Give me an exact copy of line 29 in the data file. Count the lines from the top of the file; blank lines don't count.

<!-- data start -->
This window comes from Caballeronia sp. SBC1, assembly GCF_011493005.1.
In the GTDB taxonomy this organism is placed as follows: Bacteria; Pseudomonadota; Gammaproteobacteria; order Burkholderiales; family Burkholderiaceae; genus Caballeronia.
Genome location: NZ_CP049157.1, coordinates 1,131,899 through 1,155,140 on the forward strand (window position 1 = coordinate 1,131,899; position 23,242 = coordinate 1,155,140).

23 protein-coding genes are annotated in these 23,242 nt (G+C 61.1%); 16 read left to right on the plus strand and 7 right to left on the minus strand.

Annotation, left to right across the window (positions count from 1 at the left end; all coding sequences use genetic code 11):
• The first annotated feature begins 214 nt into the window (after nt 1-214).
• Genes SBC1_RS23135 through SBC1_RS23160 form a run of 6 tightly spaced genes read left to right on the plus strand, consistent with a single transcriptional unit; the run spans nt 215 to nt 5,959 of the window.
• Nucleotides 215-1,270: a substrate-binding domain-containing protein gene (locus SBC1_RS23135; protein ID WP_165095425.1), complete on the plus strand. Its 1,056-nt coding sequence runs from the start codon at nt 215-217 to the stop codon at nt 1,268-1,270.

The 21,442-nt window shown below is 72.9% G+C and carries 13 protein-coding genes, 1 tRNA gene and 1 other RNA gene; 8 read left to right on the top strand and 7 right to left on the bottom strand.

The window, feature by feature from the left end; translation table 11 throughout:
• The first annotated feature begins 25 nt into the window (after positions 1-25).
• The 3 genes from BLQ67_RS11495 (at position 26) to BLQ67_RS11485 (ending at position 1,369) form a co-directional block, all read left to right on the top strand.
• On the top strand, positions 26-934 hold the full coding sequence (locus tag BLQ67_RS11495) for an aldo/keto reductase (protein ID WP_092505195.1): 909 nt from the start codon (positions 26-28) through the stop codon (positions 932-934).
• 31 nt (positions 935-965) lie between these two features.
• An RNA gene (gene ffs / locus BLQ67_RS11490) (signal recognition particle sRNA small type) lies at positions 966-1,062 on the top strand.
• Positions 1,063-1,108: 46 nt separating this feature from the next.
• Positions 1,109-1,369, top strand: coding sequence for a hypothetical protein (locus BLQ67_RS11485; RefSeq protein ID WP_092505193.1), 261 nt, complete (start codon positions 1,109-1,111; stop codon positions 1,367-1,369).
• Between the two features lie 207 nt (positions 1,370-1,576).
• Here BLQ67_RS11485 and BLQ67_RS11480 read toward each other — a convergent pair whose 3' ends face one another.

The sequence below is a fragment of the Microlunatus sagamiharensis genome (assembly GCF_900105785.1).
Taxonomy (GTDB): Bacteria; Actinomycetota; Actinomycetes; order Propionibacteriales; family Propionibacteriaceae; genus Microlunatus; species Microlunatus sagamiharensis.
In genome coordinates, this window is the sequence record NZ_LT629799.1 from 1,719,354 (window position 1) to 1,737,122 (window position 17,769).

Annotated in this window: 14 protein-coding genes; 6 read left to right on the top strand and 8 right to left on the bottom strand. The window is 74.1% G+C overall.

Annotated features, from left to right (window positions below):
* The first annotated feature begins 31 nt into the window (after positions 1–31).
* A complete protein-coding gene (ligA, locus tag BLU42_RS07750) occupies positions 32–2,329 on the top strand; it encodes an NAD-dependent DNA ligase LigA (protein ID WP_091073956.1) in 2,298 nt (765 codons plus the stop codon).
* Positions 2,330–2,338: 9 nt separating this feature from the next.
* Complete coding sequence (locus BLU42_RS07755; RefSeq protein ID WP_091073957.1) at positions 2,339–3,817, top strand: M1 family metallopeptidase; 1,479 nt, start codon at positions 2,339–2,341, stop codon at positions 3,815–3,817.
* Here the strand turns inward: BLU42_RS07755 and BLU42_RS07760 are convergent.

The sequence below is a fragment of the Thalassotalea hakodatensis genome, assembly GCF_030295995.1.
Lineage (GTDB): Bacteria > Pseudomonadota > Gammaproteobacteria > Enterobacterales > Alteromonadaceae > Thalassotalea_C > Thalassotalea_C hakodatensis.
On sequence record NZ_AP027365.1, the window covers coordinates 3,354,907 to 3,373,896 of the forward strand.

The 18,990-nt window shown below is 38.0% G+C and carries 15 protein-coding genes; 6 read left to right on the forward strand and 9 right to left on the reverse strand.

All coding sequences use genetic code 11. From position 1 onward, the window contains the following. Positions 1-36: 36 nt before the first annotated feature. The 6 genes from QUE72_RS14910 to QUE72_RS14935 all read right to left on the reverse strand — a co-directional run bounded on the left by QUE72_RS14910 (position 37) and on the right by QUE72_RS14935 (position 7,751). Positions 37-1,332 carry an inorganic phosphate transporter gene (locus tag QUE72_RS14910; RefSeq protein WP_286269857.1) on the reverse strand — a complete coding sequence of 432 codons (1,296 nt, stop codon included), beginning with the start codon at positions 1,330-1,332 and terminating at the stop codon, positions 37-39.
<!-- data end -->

* Here the strand turns inward: BLU42_RS07755 and BLU42_RS07760 are convergent.